Latest / Feature

Qualifying analysis - Mix-up leaves Vettel with it all to do

28 Nov 2015

As Mercedes marched to a record 15th front-row lock-out of the season in Abu Dhabi - with Nico Rosberg leading the charge for the sixth race in a row - the big news behind was the mix-up that saw year-long rival Sebastian Vettel eliminated in Q1. We take a team-by-team look at Saturday’s floodlit action, starting with the Silver Arrows and the Prancing Horses…

Mercedes

Nico Rosberg, 1m 40.237s, P1
Lewis Hamilton, 1m 40.614s, P2

Hamilton was fastest in both Q1 and Q2, but Rosberg comfortably turned the tables in Q3 to take his sixth successive pole. Hamilton said his team mate was just quicker, and that he’d been struggling all weekend with his car and had possibly disadvantaged himself by taking something off it as he tried to tame it. He did not say what that something was. Overall the Silver Arrows looked as strong as ever, but Rosberg is still concerned about his high mileage engine.

Ferrari

Kimi Raikkonen, 1m 41.051s, P3
Sebastian Vettel, 1m 42.941, P16

Ferrari had a spectacular drop-off in Q1. Vettel ran softs for most of it then missed his chance of a good lap on supersofts when it belatedly became clear his soft-tyre lap wasn’t fast enough. He thus starts 16th. Raikkonen, meanwhile, rose to the occasion on his second run in Q3, to take a decent third behind the Mercedes.

Force India

Sergio Perez, 1m 41.184s, P4
Nico Hulkenberg, 1m 41.686s, P7

Perez did a fabulous job for Force India to take fourth on the grid, and put the VJM08’s performance down to an intensive debrief session after lessons learned in Interlagos. While the Mexican got everything from his car, Hulkenberg was disappointed to qualify only seventh, half a second off his team mate.

Red Bull

Daniel Ricciardo, 1m 41.444s, P5
Daniil Kvyat, 1m 41.933s, P9

Ricciardo said he was really happy with the RB11’s performance, and believes he can find a way round Perez’s Force India tomorrow to fight with Raikkonen. Kvyat was hurt by the electrical gremlin that prevented him from running in FP3, and the lost time proved costly.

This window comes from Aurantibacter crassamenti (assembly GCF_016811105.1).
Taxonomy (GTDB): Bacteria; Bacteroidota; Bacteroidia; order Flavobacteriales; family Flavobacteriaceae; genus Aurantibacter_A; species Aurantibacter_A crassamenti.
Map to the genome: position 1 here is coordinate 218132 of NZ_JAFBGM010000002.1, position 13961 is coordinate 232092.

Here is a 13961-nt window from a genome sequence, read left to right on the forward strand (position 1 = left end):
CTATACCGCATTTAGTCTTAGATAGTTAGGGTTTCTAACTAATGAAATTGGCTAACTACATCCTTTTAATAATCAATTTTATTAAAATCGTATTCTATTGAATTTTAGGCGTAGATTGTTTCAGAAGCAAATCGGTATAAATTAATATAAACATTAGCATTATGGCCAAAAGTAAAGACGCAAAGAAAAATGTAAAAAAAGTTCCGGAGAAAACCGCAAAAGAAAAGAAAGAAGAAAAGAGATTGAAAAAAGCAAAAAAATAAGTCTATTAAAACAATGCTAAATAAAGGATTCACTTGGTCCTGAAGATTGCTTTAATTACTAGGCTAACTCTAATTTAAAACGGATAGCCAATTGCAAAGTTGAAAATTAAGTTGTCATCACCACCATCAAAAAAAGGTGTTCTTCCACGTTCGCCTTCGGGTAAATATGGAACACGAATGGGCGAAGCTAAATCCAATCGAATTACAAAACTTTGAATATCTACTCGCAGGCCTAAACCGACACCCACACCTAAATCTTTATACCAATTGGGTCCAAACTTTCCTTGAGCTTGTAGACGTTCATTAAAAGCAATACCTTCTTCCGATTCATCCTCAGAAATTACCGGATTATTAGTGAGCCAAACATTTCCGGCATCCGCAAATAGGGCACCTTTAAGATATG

Williams

Valtteri Bottas, 1m 41.656s, P6
Felipe Massa, 1m 41.759s, P8

Williams set their cars up for the race and thus knew they would struggle to some extent in qualifying. Both drivers - who were visibly sliding at times - said that their FW37s lacked the grip necessary to get any higher up the starting grid.

Toro Rosso

Carlos Sainz, 1m 42.708s, P10
Max Verstappen, 1m 42.571s, P11

Sainz got a great lap in at the end of Q2, ironically to bump team mate Verstappen. The Spaniard said he was happy with changes he had made to the STR10, and that he got things together well, but the Dutchman admitted that he was unable to prepare his car properly for his final Q2 lap because of traffic, and paid the price by failing to get through to Q3.

McLaren

Jenson Button, 1m 42.668s, P12
Fernando Alonso, 43.187s, P17

Button was very happy and suggested that his McLaren was the best it had been all year as he qualified 12th. Alonso had looked strong too, but sustained a cut to a tyre on his promising final lap of Q1 and thus missed out on Q2.

Lotus

Pastor Maldonado, 1m 42.807s, P13
Romain Grosjean, No time, P15

Maldonado struggled to 13th place, while Grosjean’s hopes of making Q3 on his last outing for Lotus was stymied by a gearbox problem.

Sauber

Felipe Nasr, 1m 43.614s P14
Marcus Ericsson, 1m 43.838s, P18

Both drivers admitted to making small mistakes, but while Nasr was happy with the changes he had made to his car, Ericsson was frustrated when he had to stop because of an as-yet unidentified technical problem.

Marussia

Will Stevens, 1m 46.297s, P19
Roberto Merhi, 1m 47.434s, P20

While Stevens was very happy with the way his qualifying went, Merhi struggled. The Spaniard has lacked confidence in his car’s brakes all weekend and flat-spotted one set of tyres, then had traffic on his second.